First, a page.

Alliance Tackles VoIP Security Threats

The VoIP Security Alliance (VoIPSA), spearheaded by 3Com's recently acquired TippingPoint division, launched with more than 20 charter members, including Avaya, Qwest, Siemens, Symantec and the SANS Institute.

"Now most of the security threats to VoIP are the same that face data networks. Attackers haven't taken the time to develop VoIP-specific hacker tools yet, but that will change," said David Endler, chairman of VoIPSA and director of Digital Vaccine at TippingPoint, Austin, Texas.

Attacks that create annoyance for data network users could be more severe for VoIP users, Endler said.

"If you experience a denial of service attack as a data user, maybe your Web browser is slow, but for a VoIP-enabled call center, maybe it means a 911 [emergency] call doesn't come in or out," he said.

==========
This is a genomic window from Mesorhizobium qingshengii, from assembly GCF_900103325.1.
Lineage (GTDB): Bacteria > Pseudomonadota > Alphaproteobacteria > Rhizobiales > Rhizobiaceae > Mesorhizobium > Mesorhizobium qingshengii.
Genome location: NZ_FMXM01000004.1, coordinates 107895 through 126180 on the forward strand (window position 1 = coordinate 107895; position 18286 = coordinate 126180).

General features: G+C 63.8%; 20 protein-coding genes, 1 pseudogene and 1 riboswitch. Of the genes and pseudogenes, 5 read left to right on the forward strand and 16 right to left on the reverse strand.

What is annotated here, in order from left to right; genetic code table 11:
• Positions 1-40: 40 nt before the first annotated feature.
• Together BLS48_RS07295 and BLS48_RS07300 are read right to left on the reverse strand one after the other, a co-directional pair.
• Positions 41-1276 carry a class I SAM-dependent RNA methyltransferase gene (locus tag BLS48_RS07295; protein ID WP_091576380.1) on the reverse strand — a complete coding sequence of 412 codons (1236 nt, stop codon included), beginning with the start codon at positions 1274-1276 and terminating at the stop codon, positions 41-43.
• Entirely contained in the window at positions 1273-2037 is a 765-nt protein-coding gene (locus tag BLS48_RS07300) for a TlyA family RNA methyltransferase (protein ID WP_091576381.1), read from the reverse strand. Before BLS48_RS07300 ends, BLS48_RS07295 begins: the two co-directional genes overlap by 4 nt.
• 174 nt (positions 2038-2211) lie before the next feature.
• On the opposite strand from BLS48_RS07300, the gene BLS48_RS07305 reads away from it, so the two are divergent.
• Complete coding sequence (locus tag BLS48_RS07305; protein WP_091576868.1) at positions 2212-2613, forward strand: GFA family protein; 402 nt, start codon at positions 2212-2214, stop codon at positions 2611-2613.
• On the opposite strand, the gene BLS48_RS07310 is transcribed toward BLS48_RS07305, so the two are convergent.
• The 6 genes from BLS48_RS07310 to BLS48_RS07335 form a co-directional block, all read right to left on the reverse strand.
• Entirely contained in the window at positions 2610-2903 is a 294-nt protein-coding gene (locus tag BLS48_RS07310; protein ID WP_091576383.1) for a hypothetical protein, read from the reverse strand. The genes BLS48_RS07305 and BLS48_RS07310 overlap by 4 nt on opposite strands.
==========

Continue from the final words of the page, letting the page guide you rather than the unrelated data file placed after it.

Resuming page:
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For now, customers are more focused on VoIP technologies rather than the security concerns that could accompany them, said Peter Busam, vice president and COO of solution provider Decisive Business Systems, Pennsauken, N.J.

"VoIP security is a real issue, but it may not be a real problem at this point," Busam said. Hopefully the new alliance can anticipate attacks before the hackers come up with them, he said.

Security threats to VoIP systems could become more common as the technology gains acceptance, Endler said.

The group, scheduled to hold its first meeting on Feb. 21 via teleconference, plans to outline and identify threats to VoIP security, craft best practices and develop and test free security tools, Endler said.

Endler said other vendors are likely to join the alliance soon. Noticeably absent from the initial list of vendors is Cisco Systems, one of the leading VoIP vendors. Cisco was invited to join the organization and is still mulling it over, Endler said.

Matt Villano contributed to this report.